The state's name derives from the Chippewa Indians, the first to name the mighty Mississippi River (Mississippi translates to “large river” in their language). When a French explorer came to the area in the late 1600s, he put the Mississippi name on his map.

Mississippi is also a state known for its tumultuous history around slavery and civil rights. In the mid-1800s, it was the second state to secede from the Union in a fight to uphold slavery. The Civil War soon followed. A hundred years later, in the 1950s and 1960s, the state would become embroiled in the Civil Rights Movement when people fought for equal rights and treatment of African Americans.

Today, you’ll find heritage museums throughout Mississippi that tell the state’s story of slavery and civil rights. For example, in the state’s capital of Jackson, visitors can learn about the state’s past at the Mississippi Civil Rights Museum and the Old Capitol State Historical Museum.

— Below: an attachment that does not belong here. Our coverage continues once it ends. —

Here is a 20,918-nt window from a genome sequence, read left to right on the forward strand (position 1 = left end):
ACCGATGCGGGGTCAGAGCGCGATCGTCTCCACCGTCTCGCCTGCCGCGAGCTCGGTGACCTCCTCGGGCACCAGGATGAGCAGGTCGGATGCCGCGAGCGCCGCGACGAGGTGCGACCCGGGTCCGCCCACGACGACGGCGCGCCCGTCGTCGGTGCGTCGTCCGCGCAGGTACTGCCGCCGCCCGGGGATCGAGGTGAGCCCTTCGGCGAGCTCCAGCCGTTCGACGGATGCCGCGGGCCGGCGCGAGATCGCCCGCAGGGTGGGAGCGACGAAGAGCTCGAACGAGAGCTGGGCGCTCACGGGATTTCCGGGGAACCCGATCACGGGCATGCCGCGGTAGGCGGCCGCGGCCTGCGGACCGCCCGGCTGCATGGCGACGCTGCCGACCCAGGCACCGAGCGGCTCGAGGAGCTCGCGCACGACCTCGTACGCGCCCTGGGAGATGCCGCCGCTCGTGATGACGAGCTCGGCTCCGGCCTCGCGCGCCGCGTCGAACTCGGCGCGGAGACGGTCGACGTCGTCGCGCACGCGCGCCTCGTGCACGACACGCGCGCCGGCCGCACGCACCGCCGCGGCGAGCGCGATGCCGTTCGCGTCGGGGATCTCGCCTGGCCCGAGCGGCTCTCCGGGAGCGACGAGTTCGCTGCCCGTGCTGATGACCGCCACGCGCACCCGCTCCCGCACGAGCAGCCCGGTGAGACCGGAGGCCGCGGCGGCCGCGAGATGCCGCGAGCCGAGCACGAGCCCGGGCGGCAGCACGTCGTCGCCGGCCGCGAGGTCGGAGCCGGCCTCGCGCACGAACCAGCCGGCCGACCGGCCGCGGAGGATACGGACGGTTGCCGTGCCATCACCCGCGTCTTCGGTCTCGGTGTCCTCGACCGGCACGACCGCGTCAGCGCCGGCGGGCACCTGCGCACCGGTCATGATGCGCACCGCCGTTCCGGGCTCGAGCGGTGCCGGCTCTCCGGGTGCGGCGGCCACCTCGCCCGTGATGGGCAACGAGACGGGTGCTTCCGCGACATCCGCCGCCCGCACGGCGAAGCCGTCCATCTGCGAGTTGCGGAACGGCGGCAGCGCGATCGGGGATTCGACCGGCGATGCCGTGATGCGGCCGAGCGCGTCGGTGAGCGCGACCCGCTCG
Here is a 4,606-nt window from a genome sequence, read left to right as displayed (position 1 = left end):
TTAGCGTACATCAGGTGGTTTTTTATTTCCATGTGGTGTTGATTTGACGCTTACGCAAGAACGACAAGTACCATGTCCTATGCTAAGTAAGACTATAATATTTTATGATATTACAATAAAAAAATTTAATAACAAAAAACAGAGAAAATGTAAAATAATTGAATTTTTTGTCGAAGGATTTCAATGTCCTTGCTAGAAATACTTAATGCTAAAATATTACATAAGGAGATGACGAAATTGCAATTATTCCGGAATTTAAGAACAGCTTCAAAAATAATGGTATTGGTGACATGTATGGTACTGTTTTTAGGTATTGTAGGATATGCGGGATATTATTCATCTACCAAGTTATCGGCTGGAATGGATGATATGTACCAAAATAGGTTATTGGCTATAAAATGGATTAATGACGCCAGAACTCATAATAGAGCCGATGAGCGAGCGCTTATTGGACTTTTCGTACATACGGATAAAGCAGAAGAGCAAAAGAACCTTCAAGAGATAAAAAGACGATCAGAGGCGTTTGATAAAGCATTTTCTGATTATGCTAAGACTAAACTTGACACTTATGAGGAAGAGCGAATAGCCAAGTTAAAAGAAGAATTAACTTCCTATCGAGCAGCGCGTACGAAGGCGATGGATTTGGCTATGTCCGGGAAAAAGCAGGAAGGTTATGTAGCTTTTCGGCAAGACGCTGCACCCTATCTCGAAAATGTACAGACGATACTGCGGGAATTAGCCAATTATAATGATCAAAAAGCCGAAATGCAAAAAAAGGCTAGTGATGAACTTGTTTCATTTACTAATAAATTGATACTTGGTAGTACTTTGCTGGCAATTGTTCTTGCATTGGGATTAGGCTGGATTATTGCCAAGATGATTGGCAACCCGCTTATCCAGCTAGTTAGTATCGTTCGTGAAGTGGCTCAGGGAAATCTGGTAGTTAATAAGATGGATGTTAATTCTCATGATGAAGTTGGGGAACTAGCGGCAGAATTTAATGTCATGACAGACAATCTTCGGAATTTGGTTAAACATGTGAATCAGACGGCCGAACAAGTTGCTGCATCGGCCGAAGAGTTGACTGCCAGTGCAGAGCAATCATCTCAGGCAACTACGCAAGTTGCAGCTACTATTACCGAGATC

Turning to a lighter topic, Mississippi is the birthplace of the “King of Rock and Roll,” Elvis Presley. In his hometown of Tupelo, there’s a historic site featuring the home his father built in 1934, just a year before Elvis was born. But, unfortunately, the family only lived in the house for three years because it was repossessed when Elvis' father couldn't repay a loan. They then lived in several other homes in Tupelo before moving to Memphis, Tennessee, when Elvis was 13 years old.

Elvis isn't the only celebrity to hail from Mississippi. Talk show host Oprah Winfrey, pop singer Britney Spears, former NFL quarterback Brett Favre, Jim Henson (of Muppets fame), and actor James Earl Jones (the iconic voice of Star Wars' Darth Vader) also top the list.

Finally, you can't talk about Mississippi without mentioning its abundance of large catfish, some that are so huge they weigh between 50 and 100 pounds (or more). Also, did you know almost all of the farm-raised catfish in the U.S. derive from Mississippi? The state is #1 in catfish production with annual sales well over $200 million.